Immune Design Grabs $32.5M, Cashing in on Cancer Immunotherapy Rush

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put together a new management team of industry veterans that includes Stephen Brady, the chief business officer; Richard Kenney, the chief medical officer; Jan Henrick ter Meulen, the chief scientific officer; and Frank Hsu, the vice president and head of oncology. Brady and Kenney are based in the San Francisco Bay Area, and the company has agreed to open a new office there for them, and to house more of the clinical development team as the company grows, Paya said. For now, Immune Design plans to keep its team lean with about 30 employees, so that it can use all of its existing resources to run a series of clinical trials that will establish safety and some early signs of effectiveness over the next three years, Paya said.

Paya, an immunologist and former faculty member at the Mayo Clinic, joined Immune Design a little more than two years ago. He came to the company after a stint as the president of Elan, the company that had part ownership in the hit multiple sclerosis drug natalizumab (Tysabri), when he was there. Paya’s new team comes with a lot of experience at places like Merck, Crucell, Genzyme, and Proteolix.

Immune Design has always had plenty of big names on its side. Its board includes Baltimore (the Nobel laureate biologist); Ed Penhoet, the founder and former CEO of Chiron; and Bruce Carter, the former CEO of ZymoGenetics. The scientific advisory board is similarly loaded, with Carl June of the University of Pennsylvania; Larry Corey of the Fred Hutchinson Cancer Research Center; Inder Verma of the Salk Institute; and Rick Klausner, the former head of the National Cancer Institute, now with gene sequencing powerhouse Illumina (NASDAQ: ILMN).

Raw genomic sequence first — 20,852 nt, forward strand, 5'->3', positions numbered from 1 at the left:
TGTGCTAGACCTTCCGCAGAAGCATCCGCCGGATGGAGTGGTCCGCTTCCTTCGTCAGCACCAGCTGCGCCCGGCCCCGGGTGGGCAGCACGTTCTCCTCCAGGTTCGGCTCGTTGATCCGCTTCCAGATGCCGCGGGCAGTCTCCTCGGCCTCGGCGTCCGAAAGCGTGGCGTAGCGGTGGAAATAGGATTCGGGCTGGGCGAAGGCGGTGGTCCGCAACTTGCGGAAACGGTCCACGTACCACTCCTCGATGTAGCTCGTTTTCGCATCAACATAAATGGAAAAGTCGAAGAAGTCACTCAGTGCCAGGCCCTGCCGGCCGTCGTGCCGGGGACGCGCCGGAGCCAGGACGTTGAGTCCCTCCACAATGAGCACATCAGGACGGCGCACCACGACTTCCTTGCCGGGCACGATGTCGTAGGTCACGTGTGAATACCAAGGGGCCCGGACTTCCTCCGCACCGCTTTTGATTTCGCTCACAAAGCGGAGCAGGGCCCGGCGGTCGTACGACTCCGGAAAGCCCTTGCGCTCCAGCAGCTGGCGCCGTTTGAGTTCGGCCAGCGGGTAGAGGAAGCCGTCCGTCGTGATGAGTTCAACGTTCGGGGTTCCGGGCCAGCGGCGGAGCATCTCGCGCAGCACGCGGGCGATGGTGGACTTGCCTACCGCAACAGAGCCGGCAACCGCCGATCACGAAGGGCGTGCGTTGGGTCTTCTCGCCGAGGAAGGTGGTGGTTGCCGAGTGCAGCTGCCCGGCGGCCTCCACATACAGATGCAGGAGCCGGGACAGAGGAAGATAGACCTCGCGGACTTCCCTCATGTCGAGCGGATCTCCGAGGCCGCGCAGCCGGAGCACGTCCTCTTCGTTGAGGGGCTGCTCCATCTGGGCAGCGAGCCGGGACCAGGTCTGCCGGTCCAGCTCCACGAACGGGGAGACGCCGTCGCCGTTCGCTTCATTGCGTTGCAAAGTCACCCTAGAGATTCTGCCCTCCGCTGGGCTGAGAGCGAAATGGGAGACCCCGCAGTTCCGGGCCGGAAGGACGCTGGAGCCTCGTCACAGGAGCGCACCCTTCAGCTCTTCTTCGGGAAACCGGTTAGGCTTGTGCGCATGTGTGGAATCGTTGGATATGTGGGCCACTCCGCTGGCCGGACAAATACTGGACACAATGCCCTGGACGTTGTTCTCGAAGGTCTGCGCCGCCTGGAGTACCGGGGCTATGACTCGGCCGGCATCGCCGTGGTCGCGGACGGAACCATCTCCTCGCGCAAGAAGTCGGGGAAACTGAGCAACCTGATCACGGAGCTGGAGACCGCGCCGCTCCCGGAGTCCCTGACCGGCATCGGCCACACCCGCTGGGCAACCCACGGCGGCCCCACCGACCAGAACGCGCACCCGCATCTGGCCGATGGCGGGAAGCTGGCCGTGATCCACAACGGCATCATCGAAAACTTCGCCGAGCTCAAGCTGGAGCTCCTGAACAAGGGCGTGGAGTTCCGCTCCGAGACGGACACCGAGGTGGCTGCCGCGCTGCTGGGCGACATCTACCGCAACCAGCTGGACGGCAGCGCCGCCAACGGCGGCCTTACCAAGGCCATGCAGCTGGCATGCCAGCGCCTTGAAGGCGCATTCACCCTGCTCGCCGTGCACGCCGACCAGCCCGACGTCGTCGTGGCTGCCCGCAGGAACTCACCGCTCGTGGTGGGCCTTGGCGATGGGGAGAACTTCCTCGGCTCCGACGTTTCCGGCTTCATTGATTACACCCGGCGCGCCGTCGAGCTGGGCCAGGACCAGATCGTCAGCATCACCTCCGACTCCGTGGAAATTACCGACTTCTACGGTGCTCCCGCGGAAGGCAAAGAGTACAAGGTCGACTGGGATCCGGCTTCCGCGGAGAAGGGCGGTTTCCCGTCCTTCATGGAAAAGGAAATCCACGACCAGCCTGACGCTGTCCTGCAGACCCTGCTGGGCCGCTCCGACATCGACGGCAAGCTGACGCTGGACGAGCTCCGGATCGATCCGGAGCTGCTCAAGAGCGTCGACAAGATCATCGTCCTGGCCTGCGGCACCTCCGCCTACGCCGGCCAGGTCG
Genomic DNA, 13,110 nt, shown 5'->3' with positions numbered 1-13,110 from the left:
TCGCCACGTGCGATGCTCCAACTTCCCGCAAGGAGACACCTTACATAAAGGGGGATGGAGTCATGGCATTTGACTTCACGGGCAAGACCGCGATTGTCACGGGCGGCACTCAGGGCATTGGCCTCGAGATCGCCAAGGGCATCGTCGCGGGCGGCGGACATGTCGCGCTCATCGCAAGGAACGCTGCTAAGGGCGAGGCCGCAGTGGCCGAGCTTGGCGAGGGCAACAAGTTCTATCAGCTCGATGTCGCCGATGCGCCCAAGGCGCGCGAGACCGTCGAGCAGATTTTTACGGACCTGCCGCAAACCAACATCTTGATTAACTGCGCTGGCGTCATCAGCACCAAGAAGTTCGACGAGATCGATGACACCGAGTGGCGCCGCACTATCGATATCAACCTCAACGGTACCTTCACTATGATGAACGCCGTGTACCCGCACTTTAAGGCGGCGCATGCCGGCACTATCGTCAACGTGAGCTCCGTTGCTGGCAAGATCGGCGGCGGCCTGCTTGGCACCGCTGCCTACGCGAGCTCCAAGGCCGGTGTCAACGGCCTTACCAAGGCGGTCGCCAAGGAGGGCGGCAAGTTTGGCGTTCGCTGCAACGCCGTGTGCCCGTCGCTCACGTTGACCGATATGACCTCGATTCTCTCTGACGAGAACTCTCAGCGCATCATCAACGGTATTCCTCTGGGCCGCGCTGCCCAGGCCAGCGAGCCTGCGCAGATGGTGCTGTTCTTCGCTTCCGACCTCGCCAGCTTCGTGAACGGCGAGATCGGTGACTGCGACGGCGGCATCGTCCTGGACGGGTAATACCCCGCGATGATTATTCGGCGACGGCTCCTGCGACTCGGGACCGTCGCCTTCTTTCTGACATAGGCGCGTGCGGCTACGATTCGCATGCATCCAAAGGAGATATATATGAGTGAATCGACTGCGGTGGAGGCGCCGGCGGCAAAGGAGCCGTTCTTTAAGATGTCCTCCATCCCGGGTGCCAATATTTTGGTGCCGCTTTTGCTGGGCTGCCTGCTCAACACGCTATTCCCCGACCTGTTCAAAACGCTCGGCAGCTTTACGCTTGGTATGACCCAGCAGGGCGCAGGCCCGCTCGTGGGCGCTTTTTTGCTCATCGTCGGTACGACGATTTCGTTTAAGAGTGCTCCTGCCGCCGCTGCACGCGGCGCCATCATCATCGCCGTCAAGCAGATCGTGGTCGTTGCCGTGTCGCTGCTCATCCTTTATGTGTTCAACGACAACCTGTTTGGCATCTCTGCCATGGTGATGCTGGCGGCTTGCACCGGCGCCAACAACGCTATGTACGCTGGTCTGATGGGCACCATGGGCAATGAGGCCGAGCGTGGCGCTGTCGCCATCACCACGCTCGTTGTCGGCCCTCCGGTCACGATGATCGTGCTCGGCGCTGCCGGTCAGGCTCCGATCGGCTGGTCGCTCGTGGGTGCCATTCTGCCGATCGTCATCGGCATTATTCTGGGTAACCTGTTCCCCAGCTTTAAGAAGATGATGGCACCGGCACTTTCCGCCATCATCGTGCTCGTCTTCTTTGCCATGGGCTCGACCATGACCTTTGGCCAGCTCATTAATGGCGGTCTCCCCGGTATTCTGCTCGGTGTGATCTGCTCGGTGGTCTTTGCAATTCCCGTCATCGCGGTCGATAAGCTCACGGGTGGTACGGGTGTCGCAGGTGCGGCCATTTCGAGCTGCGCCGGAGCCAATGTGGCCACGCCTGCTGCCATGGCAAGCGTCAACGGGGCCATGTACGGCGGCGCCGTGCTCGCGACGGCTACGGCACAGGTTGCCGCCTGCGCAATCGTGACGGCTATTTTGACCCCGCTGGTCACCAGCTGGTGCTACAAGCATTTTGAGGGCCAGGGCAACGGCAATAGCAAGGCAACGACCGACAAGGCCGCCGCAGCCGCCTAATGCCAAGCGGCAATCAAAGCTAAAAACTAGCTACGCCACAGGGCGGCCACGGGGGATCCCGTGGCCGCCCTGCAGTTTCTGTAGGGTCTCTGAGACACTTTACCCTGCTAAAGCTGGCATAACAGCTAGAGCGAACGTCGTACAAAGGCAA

Skeptical readers at this point know that lots of biotech companies that rally big scientific names never amount to anything. So what does Immune Design actually do? It takes a little bit of science to get a grasp on that.

Immune Design was founded five years ago with technology from Baltimore’s lab at Caltech. The Baltimore lab contributed modified lentiviruses that are supposed to get inside cells, and act as targeted vehicles for immune stimulation. Targeted immune boosting is thought to be better than general immune boosting, because it should be more potent, and be less likely to provoke an immune response against healthy tissue—known as autoimmunity.

Besides Baltimore’s targeting vectors, the company also began with synthetic immune-boosting compounds called adjuvants from Steve Reed’s lab at Seattle-based IDRI. Reed and his group had credibility in this department, as they developed an immune-booster purchased by GlaxoSmithKline, and which is used today to increase the effectiveness of its cervical cancer vaccine, known as Cervarix. The long-term vision was to combine Baltimore’s targeted delivery vehicle with Reed’s immune-boosting compounds, to get a high-powered immune response aimed right to the tumor.